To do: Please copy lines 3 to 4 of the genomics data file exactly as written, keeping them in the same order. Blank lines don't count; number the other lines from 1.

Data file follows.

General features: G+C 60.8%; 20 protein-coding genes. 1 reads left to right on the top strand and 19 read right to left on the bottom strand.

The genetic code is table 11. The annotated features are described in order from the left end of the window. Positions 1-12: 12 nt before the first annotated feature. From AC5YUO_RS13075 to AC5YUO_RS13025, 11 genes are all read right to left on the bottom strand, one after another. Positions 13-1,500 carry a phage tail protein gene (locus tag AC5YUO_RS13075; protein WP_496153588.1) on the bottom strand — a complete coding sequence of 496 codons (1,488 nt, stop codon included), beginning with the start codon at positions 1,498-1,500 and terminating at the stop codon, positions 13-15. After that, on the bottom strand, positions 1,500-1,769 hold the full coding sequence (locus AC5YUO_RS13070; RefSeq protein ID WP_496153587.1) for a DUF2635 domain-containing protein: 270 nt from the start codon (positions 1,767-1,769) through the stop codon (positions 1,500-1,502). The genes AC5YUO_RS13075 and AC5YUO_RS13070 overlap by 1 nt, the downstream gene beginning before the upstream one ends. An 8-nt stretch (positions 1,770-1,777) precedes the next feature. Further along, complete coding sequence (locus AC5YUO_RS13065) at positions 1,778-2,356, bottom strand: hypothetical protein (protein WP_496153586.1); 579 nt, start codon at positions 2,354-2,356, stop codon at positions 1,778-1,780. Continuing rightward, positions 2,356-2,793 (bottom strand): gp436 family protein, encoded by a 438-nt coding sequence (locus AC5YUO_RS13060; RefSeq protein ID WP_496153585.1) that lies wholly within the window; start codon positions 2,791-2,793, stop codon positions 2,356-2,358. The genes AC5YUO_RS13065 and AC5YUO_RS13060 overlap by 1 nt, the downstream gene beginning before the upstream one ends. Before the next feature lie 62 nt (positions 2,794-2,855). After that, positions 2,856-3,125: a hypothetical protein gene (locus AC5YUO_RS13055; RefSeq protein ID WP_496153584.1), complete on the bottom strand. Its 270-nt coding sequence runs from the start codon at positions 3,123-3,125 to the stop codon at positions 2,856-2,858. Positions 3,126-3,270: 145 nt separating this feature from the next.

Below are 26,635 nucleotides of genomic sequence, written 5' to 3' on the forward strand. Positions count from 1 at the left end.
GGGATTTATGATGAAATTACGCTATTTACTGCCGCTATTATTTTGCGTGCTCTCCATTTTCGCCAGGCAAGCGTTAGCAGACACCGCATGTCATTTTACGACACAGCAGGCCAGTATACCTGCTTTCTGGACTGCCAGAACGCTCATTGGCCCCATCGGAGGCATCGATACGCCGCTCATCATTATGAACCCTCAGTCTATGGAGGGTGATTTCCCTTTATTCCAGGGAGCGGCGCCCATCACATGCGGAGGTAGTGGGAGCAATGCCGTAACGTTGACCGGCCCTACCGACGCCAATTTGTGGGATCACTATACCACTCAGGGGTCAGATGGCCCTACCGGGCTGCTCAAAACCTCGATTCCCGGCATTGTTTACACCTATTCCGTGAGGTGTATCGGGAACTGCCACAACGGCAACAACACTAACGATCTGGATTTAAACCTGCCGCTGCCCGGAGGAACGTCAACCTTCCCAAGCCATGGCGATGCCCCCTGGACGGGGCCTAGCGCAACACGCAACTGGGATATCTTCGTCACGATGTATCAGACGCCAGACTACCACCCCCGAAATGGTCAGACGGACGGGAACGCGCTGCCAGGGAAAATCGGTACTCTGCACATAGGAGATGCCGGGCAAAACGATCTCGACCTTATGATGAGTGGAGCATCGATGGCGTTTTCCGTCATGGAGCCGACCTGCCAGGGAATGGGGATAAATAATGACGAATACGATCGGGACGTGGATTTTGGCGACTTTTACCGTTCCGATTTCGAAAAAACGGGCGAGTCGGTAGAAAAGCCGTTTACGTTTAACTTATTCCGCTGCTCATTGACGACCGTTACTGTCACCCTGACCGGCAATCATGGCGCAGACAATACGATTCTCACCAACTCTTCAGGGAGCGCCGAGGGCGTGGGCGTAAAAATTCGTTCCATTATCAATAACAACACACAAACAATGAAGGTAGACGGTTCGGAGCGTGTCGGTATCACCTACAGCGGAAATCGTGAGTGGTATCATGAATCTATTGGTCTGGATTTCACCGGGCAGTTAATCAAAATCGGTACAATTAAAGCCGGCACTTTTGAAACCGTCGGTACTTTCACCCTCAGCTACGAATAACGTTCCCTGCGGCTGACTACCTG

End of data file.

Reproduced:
Below are 26,635 nucleotides of genomic sequence, written 5' to 3' on the forward strand. Positions count from 1 at the left end.
GGGATTTATGATGAAATTACGCTATTTACTGCCGCTATTATTTTGCGTGCTCTCCATTTTCGCCAGGCAAGCGTTAGCAGACACCGCATGTCATTTTACGACACAGCAGGCCAGTATACCTGCTTTCTGGACTGCCAGAACGCTCATTGGCCCCATCGGAGGCATCGATACGCCGCTCATCATTATGAACCCTCAGTCTATGGAGGGTGATTTCCCTTTATTCCAGGGAGCGGCGCCCATCACATGCGGAGGTAGTGGGAGCAATGCCGTAACGTTGACCGGCCCTACCGACGCCAATTTGTGGGATCACTATACCACTCAGGGGTCAGATGGCCCTACCGGGCTGCTCAAAACCTCGATTCCCGGCATTGTTTACACCTATTCCGTGAGGTGTATCGGGAACTGCCACAACGGCAACAACACTAACGATCTGGATTTAAACCTGCCGCTGCCCGGAGGAACGTCAACCTTCCCAAGCCATGGCGATGCCCCCTGGACGGGGCCTAGCGCAACACGCAACTGGGATATCTTCGTCACGATGTATCAGACGCCAGACTACCACCCCCGAAATGGTCAGACGGACGGGAACGCGCTGCCAGGGAAAATCGGTACTCTGCACATAGGAGATGCCGGGCAAAACGATCTCGACCTTATGATGAGTGGAGCATCGATGGCGTTTTCCGTCATGGAGCCGACCTGCCAGGGAATGGGGATAAATAATGACGAATACGATCGGGACGTGGATTTTGGCGACTTTTACCGTTCCGATTTCGAAAAAACGGGCGAGTCGGTAGAAAAGCCGTTTACGTTTAACTTATTCCGCTGCTCATTGACGACCGTTACTGTCACCCTGACCGGCAATCATGGCGCAGACAATACGATTCTCACCAACTCTTCAGGGAGCGCCGAGGGCGTGGGCGTAAAAATTCGTTCCATTATCAATAACAACACACAAACAATGAAGGTAGACGGTTCGGAGCGTGTCGGTATCACCTACAGCGGAAATCGTGAGTGGTATCATGAATCTATTGGTCTGGATTTCACCGGGCAGTTAATCAAAATCGGTACAATTAAAGCCGGCACTTTTGAAACCGTCGGTACTTTCACCCTCAGCTACGAATAACGTTCCCTGCGGCTGACTACCTG